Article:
What does the past mean today? What does the paving over and erasure of cemeteries mean to all of us? And what can we do right now and right here in the Tampa Bay area to bring dignity to the deceased? These questions are being posed by the African American Cemetery Alliance of Tampa Bay, a grassroots alignment of the community and community institutions, scholars, educators and local policy makers, focused on finding, locating, marking, memorializing and educating people about erased African American cemeteries in the Tampa Bay area.
During any given day, about 40,000 vehicles travel across Interstate 175 into downtown St. Petersburg. How many of those drivers know they are cruising over the former site of three burial grounds — Moffett, Evergreen and Oaklawn? These cemeteries, like others in our community, were founded during a period in U.S. history when racial segregation was legal, cemeteries were typically segregated or partitioned along racial lines, and “white-only” spaces from cemeteries to parks to schools meant Black people were excluded from access or use. This segregation limited burial options, often dictating location, legal/legislative protections and resources available for perpetual care and upkeep.
Today, many African American burial grounds in the Tampa Bay area are unmarked, erased from the physical landscape or paved over in the name of urban development. The alliance calls for an expansion of Tampa Bay history to include recognition and preservation of Black cemeteries as sites of education and remembrance. It starts with an open dialogue with community members concerned about the impacts of redevelopment on sacred spaces in our community. We encourage the cities of St. Petersburg, Clearwater and Tampa to engage in direct community consultation before major decisions are reached concerning Oaklawn, Moffett, Evergreen, North Greenwood, St. Matthew’s Missionary Baptist Church, Ridgewood and Zion cemeteries.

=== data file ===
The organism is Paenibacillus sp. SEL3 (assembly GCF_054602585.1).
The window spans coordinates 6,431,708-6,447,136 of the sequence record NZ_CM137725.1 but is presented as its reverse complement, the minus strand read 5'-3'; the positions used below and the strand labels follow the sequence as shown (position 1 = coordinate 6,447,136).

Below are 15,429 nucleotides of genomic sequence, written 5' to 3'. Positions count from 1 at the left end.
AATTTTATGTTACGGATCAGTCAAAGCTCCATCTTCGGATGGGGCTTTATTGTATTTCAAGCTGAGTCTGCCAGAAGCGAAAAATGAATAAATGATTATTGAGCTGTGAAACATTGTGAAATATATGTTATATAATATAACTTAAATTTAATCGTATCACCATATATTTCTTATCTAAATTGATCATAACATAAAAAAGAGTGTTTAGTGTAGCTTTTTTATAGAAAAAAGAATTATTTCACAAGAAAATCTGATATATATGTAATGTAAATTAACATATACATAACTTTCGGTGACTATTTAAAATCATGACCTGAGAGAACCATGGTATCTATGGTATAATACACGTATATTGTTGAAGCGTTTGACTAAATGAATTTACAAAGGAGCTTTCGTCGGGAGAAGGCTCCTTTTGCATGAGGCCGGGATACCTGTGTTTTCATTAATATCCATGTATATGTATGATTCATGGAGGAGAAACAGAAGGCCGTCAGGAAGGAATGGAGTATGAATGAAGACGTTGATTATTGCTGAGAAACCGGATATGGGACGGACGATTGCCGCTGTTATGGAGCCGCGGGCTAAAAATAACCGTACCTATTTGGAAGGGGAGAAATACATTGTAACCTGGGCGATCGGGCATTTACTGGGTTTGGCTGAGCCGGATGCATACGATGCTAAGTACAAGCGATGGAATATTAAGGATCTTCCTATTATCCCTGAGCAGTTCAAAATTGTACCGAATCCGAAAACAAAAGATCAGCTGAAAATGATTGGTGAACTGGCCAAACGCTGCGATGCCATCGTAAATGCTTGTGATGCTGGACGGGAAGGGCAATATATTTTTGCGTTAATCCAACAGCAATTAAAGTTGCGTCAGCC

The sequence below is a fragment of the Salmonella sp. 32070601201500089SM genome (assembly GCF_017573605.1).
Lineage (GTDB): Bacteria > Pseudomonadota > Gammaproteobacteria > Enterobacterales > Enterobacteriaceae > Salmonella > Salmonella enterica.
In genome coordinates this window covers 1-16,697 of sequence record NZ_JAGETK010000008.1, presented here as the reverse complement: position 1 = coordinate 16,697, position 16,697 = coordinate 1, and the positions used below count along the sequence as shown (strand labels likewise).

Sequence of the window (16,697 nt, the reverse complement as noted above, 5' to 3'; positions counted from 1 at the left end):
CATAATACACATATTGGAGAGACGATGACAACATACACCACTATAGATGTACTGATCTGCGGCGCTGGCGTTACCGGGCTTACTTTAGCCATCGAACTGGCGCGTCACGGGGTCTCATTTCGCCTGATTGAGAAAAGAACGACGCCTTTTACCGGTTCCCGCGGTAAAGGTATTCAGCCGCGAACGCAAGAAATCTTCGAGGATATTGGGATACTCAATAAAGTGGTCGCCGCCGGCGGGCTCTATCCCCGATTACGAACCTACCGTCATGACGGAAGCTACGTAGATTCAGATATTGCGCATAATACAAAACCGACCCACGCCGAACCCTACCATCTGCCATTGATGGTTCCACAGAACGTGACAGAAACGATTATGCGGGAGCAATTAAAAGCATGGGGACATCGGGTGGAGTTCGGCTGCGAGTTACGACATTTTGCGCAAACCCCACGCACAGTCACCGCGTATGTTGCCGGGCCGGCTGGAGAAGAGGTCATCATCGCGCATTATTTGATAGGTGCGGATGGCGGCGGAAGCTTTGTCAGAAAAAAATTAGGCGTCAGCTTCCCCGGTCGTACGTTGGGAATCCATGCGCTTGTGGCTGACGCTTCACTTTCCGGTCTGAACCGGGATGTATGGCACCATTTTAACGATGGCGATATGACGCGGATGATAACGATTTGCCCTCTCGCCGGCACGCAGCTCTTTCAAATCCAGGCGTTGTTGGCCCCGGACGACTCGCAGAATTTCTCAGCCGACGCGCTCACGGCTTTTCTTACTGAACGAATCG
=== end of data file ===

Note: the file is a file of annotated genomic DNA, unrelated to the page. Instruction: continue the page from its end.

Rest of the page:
Burying and memorializing the dead is one of the most basic and fundamental expressions of our shared humanity. African American graves and cemeteries discovered under parking lots, schools, highways and housing complexes are alarm bells ringing. They are our call to action to bring dignity to the deceased.
We ask city planners and governmental organizations charged with oversight to acknowledge that many of these cemeteries, our cemeteries, were lost, erased or under-resourced and, in some cases, never documented. It is time to listen to families, communities and people talking to people about cemeteries being found. They can tell us what it feels like, looks like, and means to know that the deceased lie unmarked, unnamed, and often under structures that make it impossible for us to know they ever existed.
The alliance is working to bring dignity to families and communities. We seek to make erased cemeteries visible. Most importantly, the alliance seeks to make the reasons why African American cemeteries in the Tampa Bay area have been lost a part of an important public discussion about the future. Join us, support us and follow us as we share stories and lessons learned. Let’s do our part to answer the call to action to learn from and acknowledge Tampa Bay’s complicated past. We are working to create a future where every life is afforded dignity and Black cemeteries are found, marked and memorialized.
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Shannon Peck-Bartle directs the Rose Hill Cemetery Place-Based Learning Project and is an educator with the Hillsborough County School District. Professor Antoinette Jackson chairs the Department of Anthropology at the University of South Florida. This column reflects the shared opinions and support of members of the African American Cemetery Alliance of Tampa Bay. Find more information at https://www.aacatb.org/